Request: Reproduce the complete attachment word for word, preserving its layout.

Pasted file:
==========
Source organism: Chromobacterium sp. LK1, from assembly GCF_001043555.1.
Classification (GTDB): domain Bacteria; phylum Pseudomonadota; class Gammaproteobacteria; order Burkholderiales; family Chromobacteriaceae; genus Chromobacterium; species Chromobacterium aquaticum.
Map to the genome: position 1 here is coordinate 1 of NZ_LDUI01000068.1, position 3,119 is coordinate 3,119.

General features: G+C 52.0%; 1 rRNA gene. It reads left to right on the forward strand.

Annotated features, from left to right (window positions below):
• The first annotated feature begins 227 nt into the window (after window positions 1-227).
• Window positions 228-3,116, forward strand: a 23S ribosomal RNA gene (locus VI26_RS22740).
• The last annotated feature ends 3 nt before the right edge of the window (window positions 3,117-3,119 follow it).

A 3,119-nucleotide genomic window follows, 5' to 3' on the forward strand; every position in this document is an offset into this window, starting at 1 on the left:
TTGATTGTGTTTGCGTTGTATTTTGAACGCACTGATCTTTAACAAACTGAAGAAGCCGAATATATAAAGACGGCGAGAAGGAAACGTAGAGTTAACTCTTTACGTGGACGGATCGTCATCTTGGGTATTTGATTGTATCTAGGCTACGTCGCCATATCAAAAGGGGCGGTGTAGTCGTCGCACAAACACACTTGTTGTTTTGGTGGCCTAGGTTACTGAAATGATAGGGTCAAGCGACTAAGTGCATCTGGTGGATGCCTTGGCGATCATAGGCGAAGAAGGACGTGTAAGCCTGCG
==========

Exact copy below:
Source organism: Chromobacterium sp. LK1, from assembly GCF_001043555.1.
Classification (GTDB): domain Bacteria; phylum Pseudomonadota; class Gammaproteobacteria; order Burkholderiales; family Chromobacteriaceae; genus Chromobacterium; species Chromobacterium aquaticum.
Map to the genome: position 1 here is coordinate 1 of NZ_LDUI01000068.1, position 3,119 is coordinate 3,119.

General features: G+C 52.0%; 1 rRNA gene. It reads left to right on the forward strand.

Annotated features, from left to right (window positions below):
• The first annotated feature begins 227 nt into the window (after window positions 1-227).
• Window positions 228-3,116, forward strand: a 23S ribosomal RNA gene (locus VI26_RS22740).
• The last annotated feature ends 3 nt before the right edge of the window (window positions 3,117-3,119 follow it).

A 3,119-nucleotide genomic window follows, 5' to 3' on the forward strand; every position in this document is an offset into this window, starting at 1 on the left:
TTGATTGTGTTTGCGTTGTATTTTGAACGCACTGATCTTTAACAAACTGAAGAAGCCGAATATATAAAGACGGCGAGAAGGAAACGTAGAGTTAACTCTTTACGTGGACGGATCGTCATCTTGGGTATTTGATTGTATCTAGGCTACGTCGCCATATCAAAAGGGGCGGTGTAGTCGTCGCACAAACACACTTGTTGTTTTGGTGGCCTAGGTTACTGAAATGATAGGGTCAAGCGACTAAGTGCATCTGGTGGATGCCTTGGCGATCATAGGCGAAGAAGGACGTGTAAGCCTGCG